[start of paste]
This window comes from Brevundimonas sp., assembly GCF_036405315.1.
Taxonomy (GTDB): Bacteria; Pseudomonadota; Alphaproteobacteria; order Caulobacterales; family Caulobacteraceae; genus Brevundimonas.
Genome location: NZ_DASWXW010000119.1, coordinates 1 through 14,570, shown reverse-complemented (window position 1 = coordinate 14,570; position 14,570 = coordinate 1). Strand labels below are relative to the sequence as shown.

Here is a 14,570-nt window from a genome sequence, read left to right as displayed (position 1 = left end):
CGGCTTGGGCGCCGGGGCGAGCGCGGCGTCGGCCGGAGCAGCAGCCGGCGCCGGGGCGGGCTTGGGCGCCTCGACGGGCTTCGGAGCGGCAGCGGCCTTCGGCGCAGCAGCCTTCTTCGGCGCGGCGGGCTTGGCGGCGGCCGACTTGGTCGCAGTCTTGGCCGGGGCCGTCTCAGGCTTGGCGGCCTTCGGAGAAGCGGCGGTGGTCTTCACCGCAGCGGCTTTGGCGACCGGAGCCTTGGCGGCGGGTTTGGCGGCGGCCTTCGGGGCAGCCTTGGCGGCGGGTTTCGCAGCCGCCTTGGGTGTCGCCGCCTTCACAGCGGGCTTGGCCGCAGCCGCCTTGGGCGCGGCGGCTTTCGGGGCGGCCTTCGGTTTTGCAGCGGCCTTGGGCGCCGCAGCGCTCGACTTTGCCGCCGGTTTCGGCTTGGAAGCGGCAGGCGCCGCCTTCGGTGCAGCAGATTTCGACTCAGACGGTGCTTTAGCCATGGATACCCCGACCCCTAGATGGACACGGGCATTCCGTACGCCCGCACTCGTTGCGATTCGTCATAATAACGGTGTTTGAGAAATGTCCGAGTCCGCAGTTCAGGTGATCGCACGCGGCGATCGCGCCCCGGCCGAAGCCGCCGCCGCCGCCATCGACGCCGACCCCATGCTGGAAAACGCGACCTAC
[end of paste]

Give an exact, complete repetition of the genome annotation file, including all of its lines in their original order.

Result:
This window comes from Brevundimonas sp., assembly GCF_036405315.1.
Taxonomy (GTDB): Bacteria; Pseudomonadota; Alphaproteobacteria; order Caulobacterales; family Caulobacteraceae; genus Brevundimonas.
Genome location: NZ_DASWXW010000119.1, coordinates 1 through 14,570, shown reverse-complemented (window position 1 = coordinate 14,570; position 14,570 = coordinate 1). Strand labels below are relative to the sequence as shown.

Here is a 14,570-nt window from a genome sequence, read left to right as displayed (position 1 = left end):
CGGCTTGGGCGCCGGGGCGAGCGCGGCGTCGGCCGGAGCAGCAGCCGGCGCCGGGGCGGGCTTGGGCGCCTCGACGGGCTTCGGAGCGGCAGCGGCCTTCGGCGCAGCAGCCTTCTTCGGCGCGGCGGGCTTGGCGGCGGCCGACTTGGTCGCAGTCTTGGCCGGGGCCGTCTCAGGCTTGGCGGCCTTCGGAGAAGCGGCGGTGGTCTTCACCGCAGCGGCTTTGGCGACCGGAGCCTTGGCGGCGGGTTTGGCGGCGGCCTTCGGGGCAGCCTTGGCGGCGGGTTTCGCAGCCGCCTTGGGTGTCGCCGCCTTCACAGCGGGCTTGGCCGCAGCCGCCTTGGGCGCGGCGGCTTTCGGGGCGGCCTTCGGTTTTGCAGCGGCCTTGGGCGCCGCAGCGCTCGACTTTGCCGCCGGTTTCGGCTTGGAAGCGGCAGGCGCCGCCTTCGGTGCAGCAGATTTCGACTCAGACGGTGCTTTAGCCATGGATACCCCGACCCCTAGATGGACACGGGCATTCCGTACGCCCGCACTCGTTGCGATTCGTCATAATAACGGTGTTTGAGAAATGTCCGAGTCCGCAGTTCAGGTGATCGCACGCGGCGATCGCGCCCCGGCCGAAGCCGCCGCCGCCGCCATCGACGCCGACCCCATGCTGGAAAACGCGACCTAC